All the Write Moves

Writing in first grade is so exciting! I love how much growth you see when you view their writing journal entries from the first month of school to the last month. 

I personally don't love scripted programs that tell you what to do with each lesson for writing from the first day of school on. Having taught 4th grade writing for two years I know very well that writing can feel like a chore to many students- especially those who aren't naturally strong writers. I feel like writing should be taught the way reading is. First children are exposed to writing just as they are books and reading. But when we first start "reading" we are pretending. We aren't really reading anything yet. For years we are given freedom to mimic what our parents read and how they read it before we are ever exposed to letter sounds and how to blend them into words. The first half of the school year I allow a lot of freedom in my students writing journals. Monday through Thursday students can free write in their journals. I have journal prompts and sentence starters for those students who want to use them. On Fridays we do a writing assignment together. I show students our writing prompts and we write together. I put each sentence on a sentence strip in a different color. We read and re-read what we have written to make sure it makes sense. Then students go back to their seats and do their own writing to the same prompt. Beginning in January students do much more writing that is assigned. By this time the majority of students are at a reading level that allows them to use good vocabulary and write sentences using many of our sight words. They begin to see how creative they can be and many students take several days to complete one journal piece.

Last year I created an All the Write Moves packet. I posted our writing goals in our center as well as our posters from this pack.

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But I found as the year went on that I really needed students to have mini versions of the posters inside their journals to use as a reference. I began updating my pack and edited and added several pages.  There are example pages what writers can write. I also have mini versions of writing posters in both black and white. Writing activities and examples are listed throughout the pack. I also included our writing goals.

If you have already purchased All the Write Moves be sure to download the latest version. This is the perfect product to add to your Back to School wish list! Click on either picture to view this product on TPT!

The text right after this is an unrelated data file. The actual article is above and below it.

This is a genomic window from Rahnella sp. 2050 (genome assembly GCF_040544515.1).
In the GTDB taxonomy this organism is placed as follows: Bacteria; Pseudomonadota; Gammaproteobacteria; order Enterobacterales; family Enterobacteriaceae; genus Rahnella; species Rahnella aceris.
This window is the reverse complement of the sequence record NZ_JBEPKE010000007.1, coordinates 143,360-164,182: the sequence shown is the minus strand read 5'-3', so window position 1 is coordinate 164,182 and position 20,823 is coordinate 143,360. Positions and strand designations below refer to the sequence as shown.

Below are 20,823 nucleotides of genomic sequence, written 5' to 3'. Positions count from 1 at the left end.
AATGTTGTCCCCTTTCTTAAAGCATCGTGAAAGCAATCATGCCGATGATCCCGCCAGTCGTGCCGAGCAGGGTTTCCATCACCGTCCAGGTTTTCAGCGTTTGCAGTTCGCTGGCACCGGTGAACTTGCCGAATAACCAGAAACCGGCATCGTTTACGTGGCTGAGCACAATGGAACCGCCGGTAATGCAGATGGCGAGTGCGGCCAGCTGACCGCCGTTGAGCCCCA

I just saw the video for the OSMO. You've seen it in FB ads all summer. I never clicked on the link until today when another blogger blogged about it. I watched the video and immediately pre-ordered. The pre-order price was too good to pass up! I can also see how this could be a perfect for a grant for your classroom.

The OSMO works with the latest iPads including iPad mini and iPad2. You attach the reflector camera to the top. It also comes with three games to start with: Tangrams, Newton, and Words. All challenge your students in different ways. Tangrams you already know. Students are given positive "dings" when they place a shape correctly. In Newton you guide falling balls into targeted zones by drawing shapes or adding objects- very cool. Words- spell out words to describe what is on the screen. Great as a small group or partner game! You can see all three games on the video above.

If you click the link below you can pre-order YOUR OSMO for 50% off! Just $45!

Chapter 4: Early Guided Reading

Chapter 4 is all about early reading for your higher level kinder kids and your first grade students. This week the host of this chapter is sweet Jill from ABC's and Polka Dots! She has a great document to add to your documentation binder for your small groups.

Here are my thoughts on this chapter:

1. What part of the reading caught your attention?
There is a list of skills children progress through in the early reading levels. 
I thought the list would be great to add to our open house presentation for parents. Parents aren't really aware of all the skills that we want students to gain mastery in. 

2. How do you already incorporate this into your guided reading routine?

A few years ago brain feelers were introduced in a blog post from Miss Knights Chronicles. I don't bring them out every week but when I do my groups are highly engaged and love picking their questions. 

One bit that really stood out for me was this quote:
 It is extremely important that children listen to themselves as they read and stop if what they say does not make sense. Self-monitoring is the foundation for comprehension. When you say, "Does that make sense?" do a child, you are teaching comprehension.

If you are new to guided reading this chapter has a great plan for your daily small group instruction.